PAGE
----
Over the holidays, I realized I was coming close to the end of my bullet journal. Part of me wanted to jump right online and order myself a fancy new one to start 2022 off right. The other part of me realized it was the holiday season, and money was tight.
I’d purchased a three-ring binder and some paper to fill it some time ago from Russell+Hazel. So, I thought maybe I’d try a little experiment. I decided to set up my bullet journal in that instead.
At the time, this felt revolutionary. Why don’t more people do their bullet journals in a binder?
After a month, I went onto the Archer & Olive site and ordered some notebooks during their Black Friday sale. I’m in one of those now.
I wanted to take you through some of the reasons I liked the binder bullet journal, and the reasons I went back to the traditional book format. Maybe this is a system that will work for you.
What I loved
The first thing that I loved about the binder bullet journal was the flexibility of it. I could take pages out, move them around. I could add or remove things as needed. If I decided I didn’t like a page layout, as I often do because I’m indecisive, I could simply remove it. If I had a long shopping list, I could add another page.
I also loved the ability to throw just anything in there. I was limited only by my three-hole punch. I was throwing in cookie recipes, envelopes, all sorts of things. That was a lot of fun.
Having a binder bullet journal is also a lot cheaper. At least for me, it was. My Russell+Hazel setup was $17 for the binder, $7 for a pack of paper. Archer & Olive notebooks average around $30. So you’re saving quite a bit of money.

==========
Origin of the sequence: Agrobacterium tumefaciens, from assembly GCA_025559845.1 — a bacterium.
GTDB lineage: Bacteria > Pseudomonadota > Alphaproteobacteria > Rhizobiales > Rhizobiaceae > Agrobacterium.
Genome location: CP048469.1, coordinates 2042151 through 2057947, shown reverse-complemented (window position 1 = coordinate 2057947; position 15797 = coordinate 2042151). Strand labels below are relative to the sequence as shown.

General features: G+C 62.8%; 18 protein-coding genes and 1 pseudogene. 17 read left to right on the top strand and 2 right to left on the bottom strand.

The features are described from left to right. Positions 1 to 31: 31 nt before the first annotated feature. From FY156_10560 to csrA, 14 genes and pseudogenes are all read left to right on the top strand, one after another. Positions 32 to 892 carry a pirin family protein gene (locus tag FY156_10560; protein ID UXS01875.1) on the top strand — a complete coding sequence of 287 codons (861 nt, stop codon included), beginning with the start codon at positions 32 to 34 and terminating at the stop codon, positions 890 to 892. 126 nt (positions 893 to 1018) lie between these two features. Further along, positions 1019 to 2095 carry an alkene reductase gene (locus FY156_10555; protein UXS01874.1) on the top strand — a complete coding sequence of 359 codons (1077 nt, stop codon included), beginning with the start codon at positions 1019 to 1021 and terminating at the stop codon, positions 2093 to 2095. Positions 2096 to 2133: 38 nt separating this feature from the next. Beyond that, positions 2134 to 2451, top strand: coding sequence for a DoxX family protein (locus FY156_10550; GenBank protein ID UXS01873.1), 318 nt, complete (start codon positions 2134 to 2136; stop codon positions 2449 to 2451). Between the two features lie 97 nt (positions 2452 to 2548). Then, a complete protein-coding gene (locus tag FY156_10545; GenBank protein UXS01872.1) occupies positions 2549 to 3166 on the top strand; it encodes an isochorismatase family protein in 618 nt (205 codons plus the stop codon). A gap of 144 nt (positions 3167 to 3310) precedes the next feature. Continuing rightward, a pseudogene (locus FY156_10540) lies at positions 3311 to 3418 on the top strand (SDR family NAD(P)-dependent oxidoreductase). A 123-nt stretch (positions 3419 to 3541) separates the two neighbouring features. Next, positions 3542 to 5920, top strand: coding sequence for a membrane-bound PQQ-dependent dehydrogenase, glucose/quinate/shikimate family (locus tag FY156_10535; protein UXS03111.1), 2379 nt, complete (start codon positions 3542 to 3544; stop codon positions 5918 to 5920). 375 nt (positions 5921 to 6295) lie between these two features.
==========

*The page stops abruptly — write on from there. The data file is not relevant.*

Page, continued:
Of course, always keep in mind that you can bullet journal just as well in a dollar store notebook and with cheap pens. That’s exactly how I started, with a marble composition notebook.
Alright, so if it’s cheaper, more efficient, and more flexible, why didn’t I keep at it? Honestly, there’s a part of my brain asking why I don’t switch back right now. And I could. It’s not like I got rid of my binder or anything.
Well, first off, I’ve already converted it to take notes for my nonfiction novel. But the real reasons are below.
What I didn’t love
The first reason is purely an aesthetic issue. I couldn’t find a quality paper that I enjoyed using that fit into my binder.
It wasn’t a dot grid. It wasn’t thick enough to hold paint. If I wasn’t careful, I was apt to rip pages out.
It was also a pain finding paper that fit in the thing. As I soon found out, three-ring binder refills almost always have to be bought from the same company that you got the binder from. Unless you’ve got a traditional school-sized one. And that’s no fun to lug around.
The biggest reason I went back to a more traditional bullet journal, though, is this. The binder didn’t feel like as much of a keepsake.
I love bullet journaling because it keeps my many projects and responsibilities manageable. But there’s also a big memory-keeping component. I can look back in my bullet journals and see when I was going on vacation, what I was working on, what I was loving. Each month I keep a page full of memories, big and small. I doodle and draw all through the thing. I write down little notes about the day. I keep movie stubs, tickets, little mementos tucked into the pages. Every bullet journal is half organization, half time capsule.
Somehow, a box full of loose paper didn’t feel like it would be as nostalgic as a row full of beautiful, hardcover books.
In summary, maybe converting to a binder bullet journal is perfect for you. Or maybe you, like me, will keep to the traditional method. That’s why bullet journaling works so well for so many people. It is entirely up to you what your bullet journal setup looks like.
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